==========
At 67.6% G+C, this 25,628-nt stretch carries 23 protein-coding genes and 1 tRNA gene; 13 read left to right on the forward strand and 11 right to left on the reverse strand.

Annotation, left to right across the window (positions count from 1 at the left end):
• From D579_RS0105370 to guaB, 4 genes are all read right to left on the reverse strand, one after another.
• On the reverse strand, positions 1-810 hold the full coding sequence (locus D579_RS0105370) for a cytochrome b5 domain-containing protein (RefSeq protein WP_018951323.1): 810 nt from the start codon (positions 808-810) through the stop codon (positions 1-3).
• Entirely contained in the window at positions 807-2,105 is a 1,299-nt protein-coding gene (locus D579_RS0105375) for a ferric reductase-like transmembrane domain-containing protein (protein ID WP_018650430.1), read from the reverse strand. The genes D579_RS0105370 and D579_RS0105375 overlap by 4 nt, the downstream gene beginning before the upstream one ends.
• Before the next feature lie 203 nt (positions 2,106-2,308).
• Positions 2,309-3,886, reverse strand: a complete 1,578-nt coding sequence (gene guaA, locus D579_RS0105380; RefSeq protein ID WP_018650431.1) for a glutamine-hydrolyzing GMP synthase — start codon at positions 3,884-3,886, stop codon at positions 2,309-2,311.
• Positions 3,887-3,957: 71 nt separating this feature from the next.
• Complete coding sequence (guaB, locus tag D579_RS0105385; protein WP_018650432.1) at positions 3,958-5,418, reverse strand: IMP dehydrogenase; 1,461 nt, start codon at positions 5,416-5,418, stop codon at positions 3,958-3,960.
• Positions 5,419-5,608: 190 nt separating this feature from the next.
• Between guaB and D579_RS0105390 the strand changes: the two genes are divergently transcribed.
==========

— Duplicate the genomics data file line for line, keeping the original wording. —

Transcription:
At 67.6% G+C, this 25,628-nt stretch carries 23 protein-coding genes and 1 tRNA gene; 13 read left to right on the forward strand and 11 right to left on the reverse strand.

Annotation, left to right across the window (positions count from 1 at the left end):
• From D579_RS0105370 to guaB, 4 genes are all read right to left on the reverse strand, one after another.
• On the reverse strand, positions 1-810 hold the full coding sequence (locus D579_RS0105370) for a cytochrome b5 domain-containing protein (RefSeq protein WP_018951323.1): 810 nt from the start codon (positions 808-810) through the stop codon (positions 1-3).
• Entirely contained in the window at positions 807-2,105 is a 1,299-nt protein-coding gene (locus D579_RS0105375) for a ferric reductase-like transmembrane domain-containing protein (protein ID WP_018650430.1), read from the reverse strand. The genes D579_RS0105370 and D579_RS0105375 overlap by 4 nt, the downstream gene beginning before the upstream one ends.
• Before the next feature lie 203 nt (positions 2,106-2,308).
• Positions 2,309-3,886, reverse strand: a complete 1,578-nt coding sequence (gene guaA, locus D579_RS0105380; RefSeq protein ID WP_018650431.1) for a glutamine-hydrolyzing GMP synthase — start codon at positions 3,884-3,886, stop codon at positions 2,309-2,311.
• Positions 3,887-3,957: 71 nt separating this feature from the next.
• Complete coding sequence (guaB, locus tag D579_RS0105385; protein WP_018650432.1) at positions 3,958-5,418, reverse strand: IMP dehydrogenase; 1,461 nt, start codon at positions 5,416-5,418, stop codon at positions 3,958-3,960.
• Positions 5,419-5,608: 190 nt separating this feature from the next.
• Between guaB and D579_RS0105390 the strand changes: the two genes are divergently transcribed.